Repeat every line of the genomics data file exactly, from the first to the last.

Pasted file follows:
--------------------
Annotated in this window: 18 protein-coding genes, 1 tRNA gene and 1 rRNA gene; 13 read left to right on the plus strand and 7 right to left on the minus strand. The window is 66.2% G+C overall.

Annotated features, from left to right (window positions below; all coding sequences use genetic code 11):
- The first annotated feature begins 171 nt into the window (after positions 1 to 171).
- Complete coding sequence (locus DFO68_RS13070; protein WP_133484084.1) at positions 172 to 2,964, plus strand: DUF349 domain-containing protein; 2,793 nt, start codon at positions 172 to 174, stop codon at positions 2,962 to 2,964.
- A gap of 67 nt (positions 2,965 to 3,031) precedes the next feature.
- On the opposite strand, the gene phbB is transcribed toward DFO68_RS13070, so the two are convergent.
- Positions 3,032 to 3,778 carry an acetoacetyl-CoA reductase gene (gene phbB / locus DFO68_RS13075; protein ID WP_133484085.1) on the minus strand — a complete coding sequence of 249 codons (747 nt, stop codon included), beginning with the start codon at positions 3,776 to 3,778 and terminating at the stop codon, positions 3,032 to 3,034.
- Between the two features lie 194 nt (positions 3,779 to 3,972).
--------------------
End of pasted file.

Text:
Annotated in this window: 18 protein-coding genes, 1 tRNA gene and 1 rRNA gene; 13 read left to right on the plus strand and 7 right to left on the minus strand. The window is 66.2% G+C overall.

Annotated features, from left to right (window positions below; all coding sequences use genetic code 11):
- The first annotated feature begins 171 nt into the window (after positions 1 to 171).
- Complete coding sequence (locus DFO68_RS13070; protein WP_133484084.1) at positions 172 to 2,964, plus strand: DUF349 domain-containing protein; 2,793 nt, start codon at positions 172 to 174, stop codon at positions 2,962 to 2,964.
- A gap of 67 nt (positions 2,965 to 3,031) precedes the next feature.
- On the opposite strand, the gene phbB is transcribed toward DFO68_RS13070, so the two are convergent.
- Positions 3,032 to 3,778 carry an acetoacetyl-CoA reductase gene (gene phbB / locus DFO68_RS13075; protein ID WP_133484085.1) on the minus strand — a complete coding sequence of 249 codons (747 nt, stop codon included), beginning with the start codon at positions 3,776 to 3,778 and terminating at the stop codon, positions 3,032 to 3,034.
- Between the two features lie 194 nt (positions 3,779 to 3,972).